However, when I went on my mission in 2008, I suddenly found myself with difficulty breathing. Someone told me that Austin, Texas is the allergen capital of the world, and in my case it seemed to have been true. As missionaries, you are encouraged to exercise early in the morning, and my companion loved to run, so we would go out fairly early to run through the safe neighborhood that we lived in.

The first week I was there, it felt like I could run forever. I grew up in a high-altitude state, and so you would usually run short of breath before your muscles began to ache. However, in Texas, I could breathe and run and run and my muscles gave out before my air did.

At least, that's the way it was for the first week.

Then, suddenly, I found myself wheezing when I ran. It was a bizarre thing. This continued on and off during my 19 month mission in Texas. Some months I would be just fine, and other times I would struggle to breathe. My companions would often encourage me to go to the doctor, but I would brush off their advice with a bit of stubborn willfulness. (I actually am quite stubborn, in case you didn't know. This is especially true where matters of health are concerned. I don't like to go to the doctor unless I'm dying.)

Some seasons my asthma would be nonexistent, and others it would be awful. When I got hom from my mission and returned to school, my breathing only got worse. For that semester, I was wheezing and struggling to breathe nearly constantly. This really stressed one of my roommates out, and finally I was convinced to go to the doctor's and get my breathing checked out.

They tested me and gave me an inhaler. What a wonderful device! Suddenly, I could breathe again, and I didn't realize how much I had missed that.

I still don't have to use it constantly. This spring season seems to be kind of awful for me, but generally I don't have to use the inhaler at all. This is why I'm pretty sure my asthma is allergy induced as opposed to exercise.

Isn't it funny what our pride will do to us? It is so simple to have an inhaler, and no one judges me because I have a shortness of breath. Why was I so stubborn about it? I'm much happier when I can breathe, and I rather like being able to do so. The people around me are happier when I can breathe too,

I wonder what other areas of my life I'm not 'breathing' in because of stubborn pride. Where am I not seeking the help I need because I don't want to go see the person who could help me?

Breathing is kind of a vital thing. It was no one's fault but my own that I wasn't able to do it. There is a reason the Savior spoke out against pride.

It can kill us if we're not careful.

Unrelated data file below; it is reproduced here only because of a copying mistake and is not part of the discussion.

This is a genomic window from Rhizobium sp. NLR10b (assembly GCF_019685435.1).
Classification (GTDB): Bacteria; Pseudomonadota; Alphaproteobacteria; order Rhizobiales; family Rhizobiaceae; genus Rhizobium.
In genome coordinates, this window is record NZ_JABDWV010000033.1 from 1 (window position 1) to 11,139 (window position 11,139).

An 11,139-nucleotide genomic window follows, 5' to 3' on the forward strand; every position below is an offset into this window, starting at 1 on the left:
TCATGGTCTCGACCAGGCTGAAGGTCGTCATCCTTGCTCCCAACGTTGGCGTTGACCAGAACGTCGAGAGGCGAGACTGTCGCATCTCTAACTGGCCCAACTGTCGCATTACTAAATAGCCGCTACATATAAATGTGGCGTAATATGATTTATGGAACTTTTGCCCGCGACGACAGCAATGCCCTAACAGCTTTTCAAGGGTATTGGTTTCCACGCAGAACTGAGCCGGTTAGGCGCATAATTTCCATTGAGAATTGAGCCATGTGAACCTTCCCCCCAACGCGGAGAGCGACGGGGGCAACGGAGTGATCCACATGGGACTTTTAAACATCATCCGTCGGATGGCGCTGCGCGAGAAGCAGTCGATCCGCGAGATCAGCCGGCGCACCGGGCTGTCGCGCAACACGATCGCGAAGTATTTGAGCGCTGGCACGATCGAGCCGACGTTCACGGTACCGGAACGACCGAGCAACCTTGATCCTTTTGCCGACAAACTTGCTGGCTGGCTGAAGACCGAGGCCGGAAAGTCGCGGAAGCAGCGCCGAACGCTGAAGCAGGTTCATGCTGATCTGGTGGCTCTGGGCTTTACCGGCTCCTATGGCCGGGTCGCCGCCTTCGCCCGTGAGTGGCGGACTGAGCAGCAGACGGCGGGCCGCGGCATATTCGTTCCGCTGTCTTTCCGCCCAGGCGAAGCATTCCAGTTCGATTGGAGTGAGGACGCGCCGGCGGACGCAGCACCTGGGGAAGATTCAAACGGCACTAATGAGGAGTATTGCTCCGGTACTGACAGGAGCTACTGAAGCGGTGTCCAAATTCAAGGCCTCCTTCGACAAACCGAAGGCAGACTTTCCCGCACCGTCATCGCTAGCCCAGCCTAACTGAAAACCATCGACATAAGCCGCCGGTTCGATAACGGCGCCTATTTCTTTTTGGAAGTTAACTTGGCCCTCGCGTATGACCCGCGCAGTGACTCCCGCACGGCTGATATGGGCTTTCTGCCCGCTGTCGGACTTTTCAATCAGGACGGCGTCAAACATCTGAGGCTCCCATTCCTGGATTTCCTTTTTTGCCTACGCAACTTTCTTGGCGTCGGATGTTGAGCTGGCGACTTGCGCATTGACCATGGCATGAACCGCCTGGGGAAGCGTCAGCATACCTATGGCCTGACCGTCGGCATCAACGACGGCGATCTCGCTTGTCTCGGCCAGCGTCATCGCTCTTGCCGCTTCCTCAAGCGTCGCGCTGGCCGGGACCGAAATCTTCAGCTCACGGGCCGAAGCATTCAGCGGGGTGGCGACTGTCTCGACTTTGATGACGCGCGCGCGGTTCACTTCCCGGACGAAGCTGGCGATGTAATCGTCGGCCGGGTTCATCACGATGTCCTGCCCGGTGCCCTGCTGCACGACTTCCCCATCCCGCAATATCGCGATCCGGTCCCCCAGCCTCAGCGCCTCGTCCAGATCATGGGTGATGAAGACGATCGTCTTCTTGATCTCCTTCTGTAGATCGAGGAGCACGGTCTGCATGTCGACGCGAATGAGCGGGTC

Wednesday, April 9, 2014

Forcing Myself to Go

For the last couple of weeks, I've been meaning to go play indoor soccer with the women in our congregation. Every Tuesday night at 8:30 p.m. they've been playing, and since I love soccer, I really wanted to go. However, there are a few problems with the timing.

The first problem is generally we go to bed at 8:00, or at least, that's the time we're supposed to go to bed. Grig isn't getting up quite as early anymore, but in order to get 8 hours of sleep we're supposed to be in bed by 8. That's the main problem. If I go, Grig has to watch Kevin, and usually that would entail staying up to do it.

The second problem was that last week we were sick. I was not doing well on Tuesday, so I chose not to go spreading lovely germs to everyone.

However, last night I didn't have an excuse. Yes, it was still after bedtime, but Grig had told me that he wanted me to go, and I REALLY wanted to go. However, I was also feeling lazy, so I wasn't sure if I wanted to go. It's hard when the time finally comes to push yourself to go do something, even if you do want to do it. It's easy to be like, "Oh, I'll just go next week." However, I had told the women I was going to come, so that was motivating for me. Luckily, Kevin fell asleep before I even left, so we felt like that was a huge success! We were hoping that Grig could go to sleep too and they would both still be sleeping when I returned home.

I took off a few minutes late, but it's pretty close to our apartment, so I made it in good time. It didn't take long for us to get set-up, and then we began to play.

This is an older picture (pre-marriage), but I thought it fit well.
I had a lot of fun! We played four on four and it was great exercise. I found out that I don't make a good forward (though I did score one point) because I used to play sweeper in high school. I'm used to hanging back and watching to prevent the ball from going into our space. It took some prodding, but I was managing to overcome those instincts by the end of the game.

I also discovered I probably talk way too much during the game itself. Hopefully the other women weren't annoyed.

Needless to say, I lost track of time. At 10:00 p.m., we called it a night. I checked my phone, and I didn't have any missed calls or texts from Grig, so I ran to Wal-mart quickly and bought a few things. I thought I was going to be able to go home, take a shower, and go to bed.

However, when I got home, I was greeted by a happy Kevin. He had woken up only about a 1/2 hour after I left. Grig had to stay up with him until 10, when Havelock came out and watched him until I returned home at 10:20. Grig still wasn't asleep when I came home and he had a headache. It was nice of Havelock to help out, but I felt bad.

We managed to get up okay this morning, but after showering and doing a few things, Kevin insisted that I go back to bed.

I don't regret going (though Grig might regret that I went). I almost didn't go, but sometimes it's really worth it to do so. I badly needed the exercise, and I had a lot of fun. Hopefully I can go again next week, but we'll have to see. We might need to figure something else out for Kevin so that Grig can get more sleep.

Tuesday, April 8, 2014

Messing Up Dakota's Fur

So, we had an exciting weekend with lots of trips down to visit friends.

Saturday night, I came back after one of those trips to find Havelock and Grig playing games. Kevin was soon involved with the fun as well, so I decided to clip the dog again.